Feedback: Too much of a good thing?

One my my favorite quotes from Pragmatic Marketing is "Your opinion, while interesting, is irrelevant."  I've been thinking about it a lot recently because I'm aggregating internal feedback about the direction for the redesign of one of the products that I manage.  When is feedback too much of a good thing, and when do you finally say your product is ready?

Aggregating feedback is one of the most frustrating and rewarding parts of product management.  Custer feedback can open your eyes to some of the problems you couldn't have seen yourself.  It is this feedback that will drive your product to success!  Internal feedback and support is extremely necessary, but can sometimes be difficult to decipher.  Not only that, but when do you stop collecting feedback?  I find that too much feedback can send you down a rat hole, kind of like "too many cooks spoil the broth".  At some point, product managers need to rein everyone in and say that we're ready to develop.  This blog gives a good overview of how to aggregate and deal with feedback.  I enjoyed reading it!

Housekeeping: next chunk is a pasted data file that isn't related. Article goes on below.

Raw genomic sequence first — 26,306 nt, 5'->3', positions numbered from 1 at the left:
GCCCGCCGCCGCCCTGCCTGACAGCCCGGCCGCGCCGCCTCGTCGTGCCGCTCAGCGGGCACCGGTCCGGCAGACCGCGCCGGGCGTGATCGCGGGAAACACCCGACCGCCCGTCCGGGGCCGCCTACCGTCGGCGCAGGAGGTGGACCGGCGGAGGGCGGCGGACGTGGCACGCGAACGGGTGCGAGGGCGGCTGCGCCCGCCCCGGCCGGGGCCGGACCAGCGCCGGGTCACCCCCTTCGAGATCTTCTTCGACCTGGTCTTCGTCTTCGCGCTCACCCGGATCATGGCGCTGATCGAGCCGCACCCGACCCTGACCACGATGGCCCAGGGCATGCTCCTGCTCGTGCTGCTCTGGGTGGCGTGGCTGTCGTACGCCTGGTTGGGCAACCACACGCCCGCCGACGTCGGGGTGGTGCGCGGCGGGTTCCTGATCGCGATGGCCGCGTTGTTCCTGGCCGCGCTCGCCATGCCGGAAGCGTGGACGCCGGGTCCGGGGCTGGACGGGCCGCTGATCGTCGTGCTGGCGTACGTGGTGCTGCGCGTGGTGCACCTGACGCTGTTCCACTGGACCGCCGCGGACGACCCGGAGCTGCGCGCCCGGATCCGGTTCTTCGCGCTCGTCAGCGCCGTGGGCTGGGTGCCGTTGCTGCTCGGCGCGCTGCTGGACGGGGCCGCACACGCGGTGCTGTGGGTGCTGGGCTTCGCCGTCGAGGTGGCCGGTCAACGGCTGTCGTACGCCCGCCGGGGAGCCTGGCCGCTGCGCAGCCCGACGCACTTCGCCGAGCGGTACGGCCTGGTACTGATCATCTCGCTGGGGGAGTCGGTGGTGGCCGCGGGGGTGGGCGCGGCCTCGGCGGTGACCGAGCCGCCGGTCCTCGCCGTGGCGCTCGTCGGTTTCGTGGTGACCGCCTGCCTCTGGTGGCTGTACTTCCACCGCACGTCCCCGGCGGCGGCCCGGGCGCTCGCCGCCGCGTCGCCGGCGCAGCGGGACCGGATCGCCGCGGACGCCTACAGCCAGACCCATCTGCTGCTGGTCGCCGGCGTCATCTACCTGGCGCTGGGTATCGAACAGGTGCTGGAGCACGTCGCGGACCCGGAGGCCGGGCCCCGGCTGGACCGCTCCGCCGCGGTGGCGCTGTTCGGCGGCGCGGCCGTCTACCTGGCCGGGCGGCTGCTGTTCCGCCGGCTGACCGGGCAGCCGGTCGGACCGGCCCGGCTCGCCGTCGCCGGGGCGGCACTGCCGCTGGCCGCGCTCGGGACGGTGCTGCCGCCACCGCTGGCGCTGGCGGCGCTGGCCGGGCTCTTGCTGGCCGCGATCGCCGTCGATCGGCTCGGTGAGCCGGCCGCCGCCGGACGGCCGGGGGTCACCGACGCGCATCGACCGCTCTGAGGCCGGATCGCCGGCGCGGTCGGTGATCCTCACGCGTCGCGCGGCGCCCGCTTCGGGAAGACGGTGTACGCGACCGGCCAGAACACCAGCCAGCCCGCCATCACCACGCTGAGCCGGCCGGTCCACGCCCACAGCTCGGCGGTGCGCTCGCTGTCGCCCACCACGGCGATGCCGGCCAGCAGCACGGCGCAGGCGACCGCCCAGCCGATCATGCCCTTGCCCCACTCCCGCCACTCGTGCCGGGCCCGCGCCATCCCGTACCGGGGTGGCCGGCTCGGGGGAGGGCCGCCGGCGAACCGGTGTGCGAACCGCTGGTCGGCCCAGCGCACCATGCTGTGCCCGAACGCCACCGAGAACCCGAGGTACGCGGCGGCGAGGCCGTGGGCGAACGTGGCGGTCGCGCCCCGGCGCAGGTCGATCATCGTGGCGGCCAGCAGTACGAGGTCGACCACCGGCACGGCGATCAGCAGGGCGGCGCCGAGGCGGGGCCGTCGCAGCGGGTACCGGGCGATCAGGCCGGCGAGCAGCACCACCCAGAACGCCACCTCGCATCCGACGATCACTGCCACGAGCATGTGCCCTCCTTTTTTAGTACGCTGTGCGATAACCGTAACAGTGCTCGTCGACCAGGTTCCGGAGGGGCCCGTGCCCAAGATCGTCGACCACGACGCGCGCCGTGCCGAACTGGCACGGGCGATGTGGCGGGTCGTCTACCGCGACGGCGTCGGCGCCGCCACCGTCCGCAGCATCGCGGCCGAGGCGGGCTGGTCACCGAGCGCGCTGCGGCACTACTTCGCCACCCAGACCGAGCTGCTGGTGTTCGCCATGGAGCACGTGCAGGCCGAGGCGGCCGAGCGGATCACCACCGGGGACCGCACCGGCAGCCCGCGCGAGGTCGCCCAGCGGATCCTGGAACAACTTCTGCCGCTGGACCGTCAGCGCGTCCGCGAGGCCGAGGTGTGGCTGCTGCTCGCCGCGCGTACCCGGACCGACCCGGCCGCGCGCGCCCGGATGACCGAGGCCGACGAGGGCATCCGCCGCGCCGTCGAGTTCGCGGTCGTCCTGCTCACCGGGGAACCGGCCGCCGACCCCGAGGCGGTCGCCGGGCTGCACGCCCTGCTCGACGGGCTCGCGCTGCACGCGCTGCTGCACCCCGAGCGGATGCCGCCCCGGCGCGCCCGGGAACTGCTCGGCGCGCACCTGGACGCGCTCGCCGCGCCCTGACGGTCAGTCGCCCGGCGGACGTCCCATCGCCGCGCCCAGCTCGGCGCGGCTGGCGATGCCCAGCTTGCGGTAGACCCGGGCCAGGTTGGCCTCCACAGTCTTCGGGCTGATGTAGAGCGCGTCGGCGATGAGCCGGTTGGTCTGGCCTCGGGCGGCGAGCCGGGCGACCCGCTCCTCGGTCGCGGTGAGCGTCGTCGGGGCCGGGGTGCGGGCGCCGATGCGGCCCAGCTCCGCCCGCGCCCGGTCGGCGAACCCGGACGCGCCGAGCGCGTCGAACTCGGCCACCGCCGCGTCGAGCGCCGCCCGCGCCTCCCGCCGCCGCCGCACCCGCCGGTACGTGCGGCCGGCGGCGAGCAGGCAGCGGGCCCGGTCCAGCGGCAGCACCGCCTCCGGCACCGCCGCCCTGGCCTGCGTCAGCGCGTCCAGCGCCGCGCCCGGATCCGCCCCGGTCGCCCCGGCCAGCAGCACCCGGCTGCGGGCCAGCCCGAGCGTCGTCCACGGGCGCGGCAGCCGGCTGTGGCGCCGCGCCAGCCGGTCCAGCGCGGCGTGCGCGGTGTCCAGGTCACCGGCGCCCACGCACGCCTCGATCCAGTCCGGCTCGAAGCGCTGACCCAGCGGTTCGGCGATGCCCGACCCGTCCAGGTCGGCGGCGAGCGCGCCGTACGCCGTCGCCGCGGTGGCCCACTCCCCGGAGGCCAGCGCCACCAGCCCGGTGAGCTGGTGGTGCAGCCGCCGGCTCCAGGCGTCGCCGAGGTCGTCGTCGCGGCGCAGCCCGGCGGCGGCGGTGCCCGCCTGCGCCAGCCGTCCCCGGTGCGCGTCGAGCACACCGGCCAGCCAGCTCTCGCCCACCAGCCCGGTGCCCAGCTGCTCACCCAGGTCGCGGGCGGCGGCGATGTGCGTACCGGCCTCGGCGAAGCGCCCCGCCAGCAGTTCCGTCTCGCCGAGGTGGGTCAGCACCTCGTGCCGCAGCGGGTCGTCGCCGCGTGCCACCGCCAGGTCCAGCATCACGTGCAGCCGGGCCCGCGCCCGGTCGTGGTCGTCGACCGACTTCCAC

A few helpful resources:
I don't have an answer to when you can stop gathering feedback.  I think there is a right and a wrong way to collect it.  At the very least, focus on the customer and what they're looking for.  If your solution(s) solve some of the problems they're having - you'll see success in your product!

Any thoughts on this?  Can you put a time estimate on when to stop collecting feedback?  As product managers, do we have to manage the feedback loop?  And if we do, how to we close the loop?  Does anyone else feel like they're in a constant state of "feedback aggregation"?

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